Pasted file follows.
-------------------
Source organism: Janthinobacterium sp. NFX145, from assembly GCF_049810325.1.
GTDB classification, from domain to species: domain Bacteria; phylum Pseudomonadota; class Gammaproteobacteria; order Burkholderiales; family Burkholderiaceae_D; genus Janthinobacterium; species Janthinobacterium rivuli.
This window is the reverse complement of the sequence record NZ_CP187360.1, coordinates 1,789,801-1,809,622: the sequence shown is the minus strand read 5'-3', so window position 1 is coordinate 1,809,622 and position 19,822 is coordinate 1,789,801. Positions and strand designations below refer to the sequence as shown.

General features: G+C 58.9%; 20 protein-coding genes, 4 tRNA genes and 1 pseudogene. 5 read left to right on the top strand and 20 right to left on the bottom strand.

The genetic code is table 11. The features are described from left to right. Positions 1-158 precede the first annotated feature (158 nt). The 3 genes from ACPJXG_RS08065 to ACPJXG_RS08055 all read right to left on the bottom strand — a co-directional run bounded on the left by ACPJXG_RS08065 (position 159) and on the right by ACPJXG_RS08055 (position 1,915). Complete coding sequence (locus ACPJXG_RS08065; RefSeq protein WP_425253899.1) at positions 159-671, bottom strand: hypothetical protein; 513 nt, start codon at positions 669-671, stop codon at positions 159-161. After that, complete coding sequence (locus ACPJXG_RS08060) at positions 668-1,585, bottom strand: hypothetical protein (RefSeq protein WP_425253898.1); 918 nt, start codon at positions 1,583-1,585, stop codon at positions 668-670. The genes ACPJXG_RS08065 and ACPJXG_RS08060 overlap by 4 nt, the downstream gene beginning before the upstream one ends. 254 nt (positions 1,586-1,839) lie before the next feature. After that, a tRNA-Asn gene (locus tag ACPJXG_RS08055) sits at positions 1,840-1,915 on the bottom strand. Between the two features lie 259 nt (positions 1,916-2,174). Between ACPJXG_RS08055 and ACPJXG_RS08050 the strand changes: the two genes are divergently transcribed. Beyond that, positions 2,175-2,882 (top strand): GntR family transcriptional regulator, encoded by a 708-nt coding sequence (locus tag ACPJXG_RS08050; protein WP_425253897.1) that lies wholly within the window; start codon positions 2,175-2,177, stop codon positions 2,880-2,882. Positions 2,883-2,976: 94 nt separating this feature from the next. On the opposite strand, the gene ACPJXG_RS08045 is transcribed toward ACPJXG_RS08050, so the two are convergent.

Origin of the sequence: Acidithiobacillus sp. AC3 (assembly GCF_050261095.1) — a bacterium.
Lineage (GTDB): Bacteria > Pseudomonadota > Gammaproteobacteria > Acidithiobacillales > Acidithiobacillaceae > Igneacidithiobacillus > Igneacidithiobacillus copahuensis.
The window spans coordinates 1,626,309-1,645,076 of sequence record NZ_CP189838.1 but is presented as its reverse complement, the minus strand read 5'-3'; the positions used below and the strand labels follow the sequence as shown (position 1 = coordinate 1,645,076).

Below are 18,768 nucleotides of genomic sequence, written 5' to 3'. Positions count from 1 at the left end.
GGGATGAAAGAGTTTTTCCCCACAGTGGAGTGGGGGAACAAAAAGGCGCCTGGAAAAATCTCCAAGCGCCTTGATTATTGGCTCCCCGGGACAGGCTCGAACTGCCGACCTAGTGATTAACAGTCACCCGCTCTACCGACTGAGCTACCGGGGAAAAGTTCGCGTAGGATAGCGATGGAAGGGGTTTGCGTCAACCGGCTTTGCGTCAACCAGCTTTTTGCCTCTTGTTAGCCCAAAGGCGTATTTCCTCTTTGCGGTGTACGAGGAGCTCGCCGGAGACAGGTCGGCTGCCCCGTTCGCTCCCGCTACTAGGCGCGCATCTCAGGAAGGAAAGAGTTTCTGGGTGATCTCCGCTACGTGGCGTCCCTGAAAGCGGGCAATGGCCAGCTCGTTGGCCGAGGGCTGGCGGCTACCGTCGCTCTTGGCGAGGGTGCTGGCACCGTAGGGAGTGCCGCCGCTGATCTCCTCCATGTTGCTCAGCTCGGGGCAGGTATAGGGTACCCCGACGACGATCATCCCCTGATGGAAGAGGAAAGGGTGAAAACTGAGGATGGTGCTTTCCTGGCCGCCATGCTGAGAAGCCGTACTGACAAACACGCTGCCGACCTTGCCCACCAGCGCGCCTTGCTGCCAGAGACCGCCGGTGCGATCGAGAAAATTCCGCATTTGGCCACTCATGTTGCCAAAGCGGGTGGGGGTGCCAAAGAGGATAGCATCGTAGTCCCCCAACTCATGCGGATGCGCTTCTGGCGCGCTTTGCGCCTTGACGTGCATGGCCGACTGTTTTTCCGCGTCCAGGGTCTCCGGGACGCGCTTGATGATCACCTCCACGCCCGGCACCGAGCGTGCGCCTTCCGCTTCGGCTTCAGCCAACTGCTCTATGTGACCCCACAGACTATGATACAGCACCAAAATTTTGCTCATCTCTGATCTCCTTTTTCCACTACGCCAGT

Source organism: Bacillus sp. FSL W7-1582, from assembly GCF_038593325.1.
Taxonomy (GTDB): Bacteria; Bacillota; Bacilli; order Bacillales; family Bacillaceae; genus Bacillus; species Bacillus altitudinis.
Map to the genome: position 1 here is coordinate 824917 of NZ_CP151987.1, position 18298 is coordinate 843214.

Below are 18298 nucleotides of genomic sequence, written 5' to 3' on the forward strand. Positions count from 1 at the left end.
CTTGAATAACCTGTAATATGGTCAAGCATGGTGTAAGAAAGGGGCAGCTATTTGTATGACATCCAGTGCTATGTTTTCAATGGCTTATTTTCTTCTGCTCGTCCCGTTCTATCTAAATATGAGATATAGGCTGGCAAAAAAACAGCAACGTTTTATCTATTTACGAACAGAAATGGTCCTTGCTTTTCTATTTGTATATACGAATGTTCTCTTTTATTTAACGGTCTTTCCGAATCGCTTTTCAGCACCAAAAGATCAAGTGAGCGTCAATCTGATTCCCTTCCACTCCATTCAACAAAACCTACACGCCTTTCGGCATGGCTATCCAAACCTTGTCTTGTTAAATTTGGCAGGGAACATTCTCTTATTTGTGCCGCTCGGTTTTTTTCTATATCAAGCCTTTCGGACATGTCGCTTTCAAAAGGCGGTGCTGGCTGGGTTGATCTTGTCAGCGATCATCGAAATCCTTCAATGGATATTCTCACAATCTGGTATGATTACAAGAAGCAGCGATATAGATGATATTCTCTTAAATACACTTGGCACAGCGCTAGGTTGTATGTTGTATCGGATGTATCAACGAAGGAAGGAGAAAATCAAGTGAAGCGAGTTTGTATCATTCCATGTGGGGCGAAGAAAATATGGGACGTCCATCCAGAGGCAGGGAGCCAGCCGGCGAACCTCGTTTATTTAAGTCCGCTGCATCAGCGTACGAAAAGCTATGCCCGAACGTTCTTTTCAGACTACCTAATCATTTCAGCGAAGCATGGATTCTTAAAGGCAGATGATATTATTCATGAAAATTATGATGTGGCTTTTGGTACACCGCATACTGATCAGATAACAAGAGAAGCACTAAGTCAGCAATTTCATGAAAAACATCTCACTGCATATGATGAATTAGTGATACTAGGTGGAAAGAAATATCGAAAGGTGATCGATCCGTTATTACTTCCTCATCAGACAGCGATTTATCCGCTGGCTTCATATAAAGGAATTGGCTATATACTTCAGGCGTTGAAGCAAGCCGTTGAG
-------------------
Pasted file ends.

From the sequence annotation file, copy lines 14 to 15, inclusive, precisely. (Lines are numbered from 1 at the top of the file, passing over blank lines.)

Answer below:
Below are 18298 nucleotides of genomic sequence, written 5' to 3' on the forward strand. Positions count from 1 at the left end.
CTTGAATAACCTGTAATATGGTCAAGCATGGTGTAAGAAAGGGGCAGCTATTTGTATGACATCCAGTGCTATGTTTTCAATGGCTTATTTTCTTCTGCTCGTCCCGTTCTATCTAAATATGAGATATAGGCTGGCAAAAAAACAGCAACGTTTTATCTATTTACGAACAGAAATGGTCCTTGCTTTTCTATTTGTATATACGAATGTTCTCTTTTATTTAACGGTCTTTCCGAATCGCTTTTCAGCACCAAAAGATCAAGTGAGCGTCAATCTGATTCCCTTCCACTCCATTCAACAAAACCTACACGCCTTTCGGCATGGCTATCCAAACCTTGTCTTGTTAAATTTGGCAGGGAACATTCTCTTATTTGTGCCGCTCGGTTTTTTTCTATATCAAGCCTTTCGGACATGTCGCTTTCAAAAGGCGGTGCTGGCTGGGTTGATCTTGTCAGCGATCATCGAAATCCTTCAATGGATATTCTCACAATCTGGTATGATTACAAGAAGCAGCGATATAGATGATATTCTCTTAAATACACTTGGCACAGCGCTAGGTTGTATGTTGTATCGGATGTATCAACGAAGGAAGGAGAAAATCAAGTGAAGCGAGTTTGTATCATTCCATGTGGGGCGAAGAAAATATGGGACGTCCATCCAGAGGCAGGGAGCCAGCCGGCGAACCTCGTTTATTTAAGTCCGCTGCATCAGCGTACGAAAAGCTATGCCCGAACGTTCTTTTCAGACTACCTAATCATTTCAGCGAAGCATGGATTCTTAAAGGCAGATGATATTATTCATGAAAATTATGATGTGGCTTTTGGTACACCGCATACTGATCAGATAACAAGAGAAGCACTAAGTCAGCAATTTCATGAAAAACATCTCACTGCATATGATGAATTAGTGATACTAGGTGGAAAGAAATATCGAAAGGTGATCGATCCGTTATTACTTCCTCATCAGACAGCGATTTATCCGCTGGCTTCATATAAAGGAATTGGCTATATACTTCAGGCGTTGAAGCAAGCCGTTGAG